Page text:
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Fusioon - Minorisa

Click on the album cover to hear a RealAudio sample.


Comments:
The music featured on Minorisa is some of the most original keyboard-based prog that I've heard. Fusioon's music is somewhat impossible to describe, but I can tell you that the album is made up of 3 long tracks. The first two tracks feature energetic, and playful, interaction between the guitarist and keyboardist. The listener will find a great mixture of symphonic and Spanish influences where the closest comparison that comes to my mind is Le Orme from Italy. My only complaint here is that the last track doesn't fit the atmosphere of the album. This track is basically an 8-minute analog electronic exploration. If the band had written just one more track similar to the first two tracks, this album would have been a masterpiece. Alas, expect 30-minutes of intense prog and 8-minutes of electronic noodling.

Compositions: 9/10
Vocals(in Spanish): 8/10
Recording Quality: 9/10


Gotic - Escenes


Comments:
The music on Gotic's 1977 release Escenes surprised me at first. While I was expecting prog rock with strong Spanish influences and a dark "Gothic" sort of sound, what I got instead was optimistic-sounding instrumental music with a strong French-prog sound. Gotic's light, yet complex, style of jazz-prog is mostly led by flute and Rhodes piano. Once in a while I hear Hammond organ, violin, and Moog synth, but the majority of the music is led by flute while the Rhodes piano sketches out countermelodies and jazzy chords underneath. After my second listen, this band reminded me of a less complex version of the French-Canadian band Maneige mixed with the flute-heavy riffs from French band Dun(without the Zeuhl factor), and the jazzy sounds from Spain's Iceberg around the time of Coses Nostres. Gotic put out one of the best albums from the Spanish prog scene of the late 70s. I wouldn't rate it as high as Mezquita, or Iceberg's Sentiments, but something about this music pushes it above Fusioon's Minorisa and Iman Califato Independiente.

Compositions: 10/10
Recording Quality: 9/10


Iman Califato Independiente - Iman Califato Independiente


Comments:
Iman Califato Independiente is another high-quality Spanish prog band that should round out a good Spanish-prog collection. The album consists of only 4 tracks. Side A is filled by a 20-minute epic track featuring a less complex form of symph-prog that occasionally mixes in noticeable flamenco styled scales. The music throughout the LP is mostly led by synth and guitar in a style that comes close to bands like Fusioon, symphonic-era Iceberg. While the synth-leads here sound a bit different from the typical Moog sound featured on most prog albums(even the ones from Spain), the sometimes cheesy "Elka-like" sound shouldn't bother most listeners. In fact, these days, I find myself prefering albums with Italian and Russian keyboards rather than the tired Moog and ARP sound. Anyway, Side B features 3 mid-length tracks of equal quality to Side A. While the music here didn't really blow me away, I find nothing to criticize. Most listeners will find the melodies likeable, the musicians top-notch, and the compositions above average. While I wouldn't rate Iman Califato Independiente as high as Gotic or even Fusioon, this band comes very close.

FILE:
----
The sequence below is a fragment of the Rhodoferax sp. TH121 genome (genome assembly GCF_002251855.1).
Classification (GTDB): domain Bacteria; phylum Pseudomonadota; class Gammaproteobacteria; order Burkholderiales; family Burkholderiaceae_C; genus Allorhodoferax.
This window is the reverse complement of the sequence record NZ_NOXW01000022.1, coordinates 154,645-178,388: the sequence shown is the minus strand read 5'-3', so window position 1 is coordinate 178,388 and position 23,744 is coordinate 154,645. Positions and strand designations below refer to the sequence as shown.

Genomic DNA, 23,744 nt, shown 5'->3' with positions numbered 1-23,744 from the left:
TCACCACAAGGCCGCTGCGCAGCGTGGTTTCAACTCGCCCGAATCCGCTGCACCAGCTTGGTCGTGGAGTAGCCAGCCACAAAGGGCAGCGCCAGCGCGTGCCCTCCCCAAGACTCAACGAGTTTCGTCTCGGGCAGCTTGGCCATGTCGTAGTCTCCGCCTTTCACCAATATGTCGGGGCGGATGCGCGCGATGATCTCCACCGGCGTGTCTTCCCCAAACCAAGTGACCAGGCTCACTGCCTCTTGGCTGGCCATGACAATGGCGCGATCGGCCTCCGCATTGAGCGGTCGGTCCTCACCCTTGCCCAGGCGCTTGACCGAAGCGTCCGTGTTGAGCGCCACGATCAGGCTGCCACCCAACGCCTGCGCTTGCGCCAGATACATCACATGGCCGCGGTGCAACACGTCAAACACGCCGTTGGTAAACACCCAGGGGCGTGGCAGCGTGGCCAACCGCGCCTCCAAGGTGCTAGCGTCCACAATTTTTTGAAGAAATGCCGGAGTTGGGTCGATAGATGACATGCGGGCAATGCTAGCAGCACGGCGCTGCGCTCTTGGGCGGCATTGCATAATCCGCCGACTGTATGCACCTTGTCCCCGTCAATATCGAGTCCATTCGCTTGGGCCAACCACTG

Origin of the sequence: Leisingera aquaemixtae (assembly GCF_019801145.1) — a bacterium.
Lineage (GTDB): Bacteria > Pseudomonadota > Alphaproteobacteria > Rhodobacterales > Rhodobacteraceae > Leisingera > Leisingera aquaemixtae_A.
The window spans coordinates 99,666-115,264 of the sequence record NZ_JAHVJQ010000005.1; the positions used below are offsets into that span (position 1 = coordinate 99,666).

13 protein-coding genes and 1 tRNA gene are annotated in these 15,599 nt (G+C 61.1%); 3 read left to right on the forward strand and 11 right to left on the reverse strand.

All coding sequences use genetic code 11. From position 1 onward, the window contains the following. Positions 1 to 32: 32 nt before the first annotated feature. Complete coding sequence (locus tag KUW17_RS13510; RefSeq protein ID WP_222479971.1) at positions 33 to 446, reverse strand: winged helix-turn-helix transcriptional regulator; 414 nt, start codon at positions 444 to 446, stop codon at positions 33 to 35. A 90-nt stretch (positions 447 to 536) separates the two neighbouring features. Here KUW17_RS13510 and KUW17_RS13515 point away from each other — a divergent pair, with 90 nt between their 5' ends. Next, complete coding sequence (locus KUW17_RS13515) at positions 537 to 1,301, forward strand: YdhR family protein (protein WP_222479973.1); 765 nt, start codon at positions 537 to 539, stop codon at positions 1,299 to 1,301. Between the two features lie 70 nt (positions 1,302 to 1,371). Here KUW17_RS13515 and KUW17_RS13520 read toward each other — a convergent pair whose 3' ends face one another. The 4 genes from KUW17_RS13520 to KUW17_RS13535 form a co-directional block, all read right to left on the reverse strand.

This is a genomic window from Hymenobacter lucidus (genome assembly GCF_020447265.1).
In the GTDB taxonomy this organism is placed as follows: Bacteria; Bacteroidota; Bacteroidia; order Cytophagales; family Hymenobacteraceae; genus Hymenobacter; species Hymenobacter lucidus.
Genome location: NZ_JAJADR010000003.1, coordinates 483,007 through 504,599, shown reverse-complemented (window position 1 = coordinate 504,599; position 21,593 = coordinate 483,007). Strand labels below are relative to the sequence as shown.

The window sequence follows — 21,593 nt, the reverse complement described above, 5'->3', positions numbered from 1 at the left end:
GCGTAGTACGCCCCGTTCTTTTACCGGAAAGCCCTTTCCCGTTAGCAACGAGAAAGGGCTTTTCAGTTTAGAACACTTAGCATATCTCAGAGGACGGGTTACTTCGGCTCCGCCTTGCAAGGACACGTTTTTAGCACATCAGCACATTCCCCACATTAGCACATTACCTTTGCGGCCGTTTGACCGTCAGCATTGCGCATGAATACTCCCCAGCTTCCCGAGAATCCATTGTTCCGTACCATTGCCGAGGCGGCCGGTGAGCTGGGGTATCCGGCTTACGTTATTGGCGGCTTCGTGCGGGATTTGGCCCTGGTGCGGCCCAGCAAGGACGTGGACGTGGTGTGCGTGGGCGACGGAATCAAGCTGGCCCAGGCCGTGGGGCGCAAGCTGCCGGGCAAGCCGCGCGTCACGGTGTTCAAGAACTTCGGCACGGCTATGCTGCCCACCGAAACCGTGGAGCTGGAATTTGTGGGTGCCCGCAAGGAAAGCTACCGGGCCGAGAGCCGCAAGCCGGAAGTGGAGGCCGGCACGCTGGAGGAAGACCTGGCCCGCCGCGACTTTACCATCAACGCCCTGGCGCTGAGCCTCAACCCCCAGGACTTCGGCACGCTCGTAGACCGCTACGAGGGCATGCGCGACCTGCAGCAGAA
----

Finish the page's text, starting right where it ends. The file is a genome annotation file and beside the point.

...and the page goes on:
Compositions: 8/10
Vocals(in Spanish): 8/10
Recording Quality: 9/10


Mezquita - Recuerdos De Mi Tierra

Click on the album cover to hear a RealAudio sample.


Comments:
A masterpiece! Recuerdos De Mi Tierra mixes fusion, symphonic, flamenco, and North African(Islamic) influences to define Spanish progressive rock. The music here simply doesn't slow down for a minute as your ears feast on relentless tempo-changes, odd time-signatures, and virtuoso playing. Start your Spanish-prog collection here.

Compositions: 10/10
Vocals(in Spanish): 10/10
Recording Quality: 9/10


Iceberg - Coses Nostres

Click on the album cover to hear a RealAudio sample.


Comments:
Iceberg were one of Spain's top progressive fusion bands. They put out about 3 albums in the seventies before quiting. Coses Nostres is their second LP, and it featured the beginnings of a more jazz-fusion type of sound. At this point, the band's sound still featured a strong European symphonic influence, yet the guys also seemed interested in spicing things up a bit with jazz-fusion. The fusion-chops, at this point, weren't as advanced as they would be on Sentiments, but most of the musical passages seemed to want to reach a higher level of technical complexity. I've heard many folks complain about the sound-quality of the CD reissue. Although it's not as bad as the sound-quality of, say, the Pablo "El Enterrador" CD, some of the Moog-lines tend to get lost in tons of distortion(maybe 40-seconds total) towards the middle of the album. If you have problem with sloppy CD reissues, you might want to wait until Coses Nostres gets properly remastered. Overall, new Spanish prog collectors should start with Sentiments before checking out Coses Nostres.

Compositions: 9/10
Vocals(none): N/A
Recording Quality: 7/10


Iceberg - Sentiments

Click on the album cover to hear a RealAudio sample.


Comments:
Sentiments is first-rate Spanish jazz-rock that will blow away anyone who loves Return To Forever's Hymn Of The Seventh Galaxy. Iceberg peaked with this masterpiece. The guitar and Moog duels are not only mind-blowing, but worth the price of the CD. In my opinion, the only low-point of the album is the track called "Magic" which sounds more like late 70's Los Angeles-funk/fusion. "Magic" is an okay track, but lacks originality compared to the other epics. Overall, you can't go wrong with this album.

Compositions: 10/10
Vocals(none): N/A
Recording Quality: 9.5/10


 

 

 

 

 

 

 

 

 

 

 

 

 

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